Do you remember when there were just 3R’s that added as a guide to living sustainably? Well then I came across five. Someone had adeed a couple. ‘I’ll write about them.’ I thought. And then another idea came to me. ‘What if there were more than that’. So I did a quick and dirty ‘Google’ search. Whoah! There were millions! Oh okay I’m exaggerating. But if my wordcount is correct I’ve come up with ‘The 20Rs of Sustainability’ that I’ve begged, stolen and borrowed from other websites. Blimey! I’ve even made up some all on my own.
So here’s some examples from my pretty ordinary life about what I’ve done to make a teeny tiny bit of a difference. I’m nowhere near perfect but writing this list may help me to Reflect on what I can do better in the future. Wait: Is that yet another R!
Recover: My mosaics aren’t made on newly bought wood or tiles. I use things that are lying around that otherwise might have been thrown away.
Recycle: The council takes care of this for me much better these days. Gone are the days of trips to the bottle bank except on holiday. Having labels on my caddies to show me what goes where has really helped simplify the process.
Reduce: Paper is the obvious one here. It is so rare that I need to print something out these days. Of course , with a reliance on technology, it’s helpful to think of our I.T. footprint with a reliance on technology instead.
Refill: One where I could do better using those lovely zero waste shops that have sprung up. But for now I’ve bought big containers of cleaning products and refill more manageable ones. Less materials, less waste. Oh and of course, like any wannabe eco warrior, I have my own refillable coffee cup and water bottle.
Refuse: It’s so rare that I have to buy a carrier bag these days. Bringing my own is habitual. Those lovely Trader Joe bags that I’ve written about before are my go to. They last an absolute age.
Regift: I do this quite a bit. Books, clothes, furniture. You name it. Things go to charity shops, friends or complete strangers.. Left outside the home with a ‘Free to a Good Home’ label there’s usually a taker.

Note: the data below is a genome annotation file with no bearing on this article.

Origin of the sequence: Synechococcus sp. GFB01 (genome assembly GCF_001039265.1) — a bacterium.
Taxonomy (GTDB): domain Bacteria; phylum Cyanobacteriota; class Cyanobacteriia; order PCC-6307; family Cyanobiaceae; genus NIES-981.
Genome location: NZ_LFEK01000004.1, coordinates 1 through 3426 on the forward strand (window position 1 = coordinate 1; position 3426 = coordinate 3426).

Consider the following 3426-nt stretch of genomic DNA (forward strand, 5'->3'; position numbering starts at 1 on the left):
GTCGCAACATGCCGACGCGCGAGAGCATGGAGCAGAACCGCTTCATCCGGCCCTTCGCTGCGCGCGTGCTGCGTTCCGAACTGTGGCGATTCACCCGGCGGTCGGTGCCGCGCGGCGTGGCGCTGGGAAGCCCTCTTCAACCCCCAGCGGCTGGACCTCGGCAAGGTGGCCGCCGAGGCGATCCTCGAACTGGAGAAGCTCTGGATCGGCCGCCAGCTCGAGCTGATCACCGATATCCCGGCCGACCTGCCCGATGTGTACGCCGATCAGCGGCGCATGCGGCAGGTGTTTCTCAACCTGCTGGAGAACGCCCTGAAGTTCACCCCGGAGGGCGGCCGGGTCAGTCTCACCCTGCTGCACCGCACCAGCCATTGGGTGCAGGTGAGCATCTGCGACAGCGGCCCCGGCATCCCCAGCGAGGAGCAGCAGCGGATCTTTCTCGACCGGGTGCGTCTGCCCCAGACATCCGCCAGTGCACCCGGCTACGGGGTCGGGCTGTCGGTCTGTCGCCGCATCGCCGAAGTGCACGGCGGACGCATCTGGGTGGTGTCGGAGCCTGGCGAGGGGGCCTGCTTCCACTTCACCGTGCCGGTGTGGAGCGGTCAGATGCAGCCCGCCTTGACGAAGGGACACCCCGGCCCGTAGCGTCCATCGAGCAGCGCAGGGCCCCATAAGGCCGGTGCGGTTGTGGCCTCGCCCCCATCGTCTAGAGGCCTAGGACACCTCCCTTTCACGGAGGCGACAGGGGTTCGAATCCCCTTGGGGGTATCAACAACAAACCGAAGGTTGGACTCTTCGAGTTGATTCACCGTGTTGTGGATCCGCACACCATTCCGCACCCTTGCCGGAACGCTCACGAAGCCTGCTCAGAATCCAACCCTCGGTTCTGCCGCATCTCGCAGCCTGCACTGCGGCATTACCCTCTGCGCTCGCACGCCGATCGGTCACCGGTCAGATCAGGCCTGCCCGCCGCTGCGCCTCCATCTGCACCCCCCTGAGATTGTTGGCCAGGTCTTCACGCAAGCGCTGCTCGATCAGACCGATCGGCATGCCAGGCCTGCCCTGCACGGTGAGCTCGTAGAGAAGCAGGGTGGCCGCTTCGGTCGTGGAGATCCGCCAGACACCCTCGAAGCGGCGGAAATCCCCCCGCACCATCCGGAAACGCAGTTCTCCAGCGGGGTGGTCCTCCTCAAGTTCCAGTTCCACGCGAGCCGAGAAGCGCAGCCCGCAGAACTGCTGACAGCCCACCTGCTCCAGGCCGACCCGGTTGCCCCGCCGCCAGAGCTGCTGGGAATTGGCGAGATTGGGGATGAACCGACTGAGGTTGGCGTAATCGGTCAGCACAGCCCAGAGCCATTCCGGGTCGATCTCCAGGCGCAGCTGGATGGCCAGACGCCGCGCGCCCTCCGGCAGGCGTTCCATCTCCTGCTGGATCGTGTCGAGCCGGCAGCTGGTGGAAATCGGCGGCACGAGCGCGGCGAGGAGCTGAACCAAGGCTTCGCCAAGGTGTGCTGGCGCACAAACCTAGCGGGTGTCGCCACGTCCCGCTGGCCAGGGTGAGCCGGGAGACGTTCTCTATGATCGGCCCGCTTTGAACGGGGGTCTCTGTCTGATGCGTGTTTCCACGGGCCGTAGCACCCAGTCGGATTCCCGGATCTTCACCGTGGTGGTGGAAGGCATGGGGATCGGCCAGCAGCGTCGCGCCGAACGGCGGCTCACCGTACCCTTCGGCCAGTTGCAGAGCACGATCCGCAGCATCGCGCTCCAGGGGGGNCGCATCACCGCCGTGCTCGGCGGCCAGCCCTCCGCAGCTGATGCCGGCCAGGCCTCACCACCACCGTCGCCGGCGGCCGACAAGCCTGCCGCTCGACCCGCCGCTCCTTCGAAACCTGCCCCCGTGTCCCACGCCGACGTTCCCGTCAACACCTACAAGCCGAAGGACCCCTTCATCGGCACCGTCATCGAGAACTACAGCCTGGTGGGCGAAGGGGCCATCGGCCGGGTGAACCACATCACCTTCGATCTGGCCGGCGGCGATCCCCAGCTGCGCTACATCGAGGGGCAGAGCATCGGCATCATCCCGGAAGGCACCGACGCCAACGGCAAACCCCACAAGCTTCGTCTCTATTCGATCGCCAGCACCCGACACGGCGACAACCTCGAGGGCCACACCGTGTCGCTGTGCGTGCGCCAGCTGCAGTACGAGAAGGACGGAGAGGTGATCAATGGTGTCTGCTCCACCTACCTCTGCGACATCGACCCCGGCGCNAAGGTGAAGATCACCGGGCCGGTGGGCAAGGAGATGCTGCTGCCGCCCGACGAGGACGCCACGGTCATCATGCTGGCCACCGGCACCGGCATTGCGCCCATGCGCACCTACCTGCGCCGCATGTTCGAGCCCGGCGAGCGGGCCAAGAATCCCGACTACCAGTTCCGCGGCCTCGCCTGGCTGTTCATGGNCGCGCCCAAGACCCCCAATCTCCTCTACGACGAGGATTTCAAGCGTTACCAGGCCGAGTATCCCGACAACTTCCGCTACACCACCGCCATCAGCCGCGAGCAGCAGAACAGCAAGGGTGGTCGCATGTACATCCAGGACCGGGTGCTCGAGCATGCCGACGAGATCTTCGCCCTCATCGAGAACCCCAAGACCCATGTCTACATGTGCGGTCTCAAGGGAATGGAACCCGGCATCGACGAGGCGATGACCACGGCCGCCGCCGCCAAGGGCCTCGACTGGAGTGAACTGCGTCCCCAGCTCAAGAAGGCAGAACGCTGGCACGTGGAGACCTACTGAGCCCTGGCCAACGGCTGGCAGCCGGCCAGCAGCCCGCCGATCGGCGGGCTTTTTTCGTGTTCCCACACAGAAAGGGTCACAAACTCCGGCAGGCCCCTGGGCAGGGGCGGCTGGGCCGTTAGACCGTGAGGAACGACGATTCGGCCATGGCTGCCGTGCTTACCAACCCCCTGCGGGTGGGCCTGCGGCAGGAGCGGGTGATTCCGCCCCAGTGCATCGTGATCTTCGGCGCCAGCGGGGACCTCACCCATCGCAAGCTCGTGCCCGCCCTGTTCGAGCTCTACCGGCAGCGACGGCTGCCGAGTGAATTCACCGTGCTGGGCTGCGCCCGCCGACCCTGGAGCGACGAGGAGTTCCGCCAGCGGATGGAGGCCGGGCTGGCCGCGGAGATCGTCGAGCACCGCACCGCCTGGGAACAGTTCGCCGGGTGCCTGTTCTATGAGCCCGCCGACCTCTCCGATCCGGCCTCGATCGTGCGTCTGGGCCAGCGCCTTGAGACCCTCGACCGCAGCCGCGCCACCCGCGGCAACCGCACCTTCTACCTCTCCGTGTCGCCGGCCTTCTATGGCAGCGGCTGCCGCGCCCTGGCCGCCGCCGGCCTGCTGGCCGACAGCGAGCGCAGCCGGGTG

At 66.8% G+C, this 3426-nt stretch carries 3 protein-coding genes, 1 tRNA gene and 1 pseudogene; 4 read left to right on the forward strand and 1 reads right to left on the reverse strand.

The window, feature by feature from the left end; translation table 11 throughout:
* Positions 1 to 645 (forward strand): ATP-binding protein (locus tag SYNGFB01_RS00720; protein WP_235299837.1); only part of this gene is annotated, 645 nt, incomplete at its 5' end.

Reheat: Leftovers: I love ’em as a quick supper or nuked for a few minutes at work.
Reinvent: I try to be creative about how I go about things, for example thinking about how to combine car journey’s to reduce overall mileage.
Remember: Being mindful when shopping. Thinking about whether I actually need something, where and how it was produced and how it is packed.
Rent: I’ve not done this for a wee while but have gone to hire shops for tools that I’m only going to use as a one off. Oh and I’ve just remembered something else that comes into this category. Before buying Klaus the Knaus, we had a holiday in a hire motorhome just to see if we liked it. For a big investment it was a jolly good idea to see if we actually liked spending holidays in our own small space.
Repair: Hot Stuff, my ever so handy boyfriend, is a dab hand at this. Swoon! Food mixers and vacuum cleaners are his particular specialties.
Replant: Ecosia is my go to search engine. The guys there plant trees from the profits of my searches.
Repurpose: Fabric is the first think that comes to mind. Here’s a favourite T-shirt of Louis’ bought on a holiday to Vancouver when he was twelve. Of course it doesn’t fit now but it made a very natty facemask.
Resell: I am getting so much better at this. Facebook Marketplace and Ebay are my friends for making me a little bit of cash from what I no longer need anymore.
Respect: Thinking about where my food comes from is maybe more pertinent for a family who chooses to eat meat. We make informed choices that are not always the cheapest option.
Restore: I’m thinking about this heading in terms of leaving no footprints when camping. I try to make sure that nothing is left behind, rubbish is recycled and I might have even done a little litterpicking to restore somewhere so it is better than when I arrived.
Rethink: Educating myself by reading books and articles about sustainability and listening to YouTube and TED talks so my attitude evolves in the right direction.
Return: Is something not fit for purpose or no longer needed a short time after purchase. I’m getting better at sending stuff back.
Reuse: A long time back I used towelling nappies. They really were no bother at all. I mention them now because they made such a difference to reducing what I sent to landfill. Financially too they were such a good buy. I even sold them on after Louis was potty trained.
Rot: We have a compost heap bought cheaply from my local council, presumably because it saves them money if I chuck away stuff in my own garden. It gets hot and is full of wiggies, an endless source of fascination.
There you go! A little look at my quest to be more sustainable. I’m nowhere near perfect but it’s a start. I’ll keep on tweaking to see if I can get better at this.